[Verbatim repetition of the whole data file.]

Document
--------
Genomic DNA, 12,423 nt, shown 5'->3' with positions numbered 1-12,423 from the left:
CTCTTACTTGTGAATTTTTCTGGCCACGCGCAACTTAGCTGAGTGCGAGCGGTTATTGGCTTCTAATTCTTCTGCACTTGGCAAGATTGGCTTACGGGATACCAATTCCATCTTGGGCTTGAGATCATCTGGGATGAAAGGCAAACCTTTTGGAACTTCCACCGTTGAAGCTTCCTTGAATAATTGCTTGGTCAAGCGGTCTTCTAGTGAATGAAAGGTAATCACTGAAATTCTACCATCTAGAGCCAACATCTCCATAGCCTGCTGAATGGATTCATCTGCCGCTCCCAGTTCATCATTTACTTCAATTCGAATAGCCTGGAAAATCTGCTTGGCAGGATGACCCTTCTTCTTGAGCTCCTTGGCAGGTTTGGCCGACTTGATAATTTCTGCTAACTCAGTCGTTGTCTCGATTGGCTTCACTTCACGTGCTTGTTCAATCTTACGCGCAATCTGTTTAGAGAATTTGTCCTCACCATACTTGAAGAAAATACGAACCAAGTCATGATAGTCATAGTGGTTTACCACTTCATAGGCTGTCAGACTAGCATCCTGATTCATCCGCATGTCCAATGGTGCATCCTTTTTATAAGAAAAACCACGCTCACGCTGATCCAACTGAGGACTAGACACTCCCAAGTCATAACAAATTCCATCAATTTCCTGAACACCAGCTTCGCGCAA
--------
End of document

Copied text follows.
Genomic DNA, 12,423 nt, shown 5'->3' with positions numbered 1-12,423 from the left:
CTCTTACTTGTGAATTTTTCTGGCCACGCGCAACTTAGCTGAGTGCGAGCGGTTATTGGCTTCTAATTCTTCTGCACTTGGCAAGATTGGCTTACGGGATACCAATTCCATCTTGGGCTTGAGATCATCTGGGATGAAAGGCAAACCTTTTGGAACTTCCACCGTTGAAGCTTCCTTGAATAATTGCTTGGTCAAGCGGTCTTCTAGTGAATGAAAGGTAATCACTGAAATTCTACCATCTAGAGCCAACATCTCCATAGCCTGCTGAATGGATTCATCTGCCGCTCCCAGTTCATCATTTACTTCAATTCGAATAGCCTGGAAAATCTGCTTGGCAGGATGACCCTTCTTCTTGAGCTCCTTGGCAGGTTTGGCCGACTTGATAATTTCTGCTAACTCAGTCGTTGTCTCGATTGGCTTCACTTCACGTGCTTGTTCAATCTTACGCGCAATCTGTTTAGAGAATTTGTCCTCACCATACTTGAAGAAAATACGAACCAAGTCATGATAGTCATAGTGGTTTACCACTTCATAGGCTGTCAGACTAGCATCCTGATTCATCCGCATGTCCAATGGTGCATCCTTTTTATAAGAAAAACCACGCTCACGCTGATCCAACTGAGGACTAGACACTCCCAAGTCATAACAAATTCCATCAATTTCCTGAACACCAGCTTCGCGCAA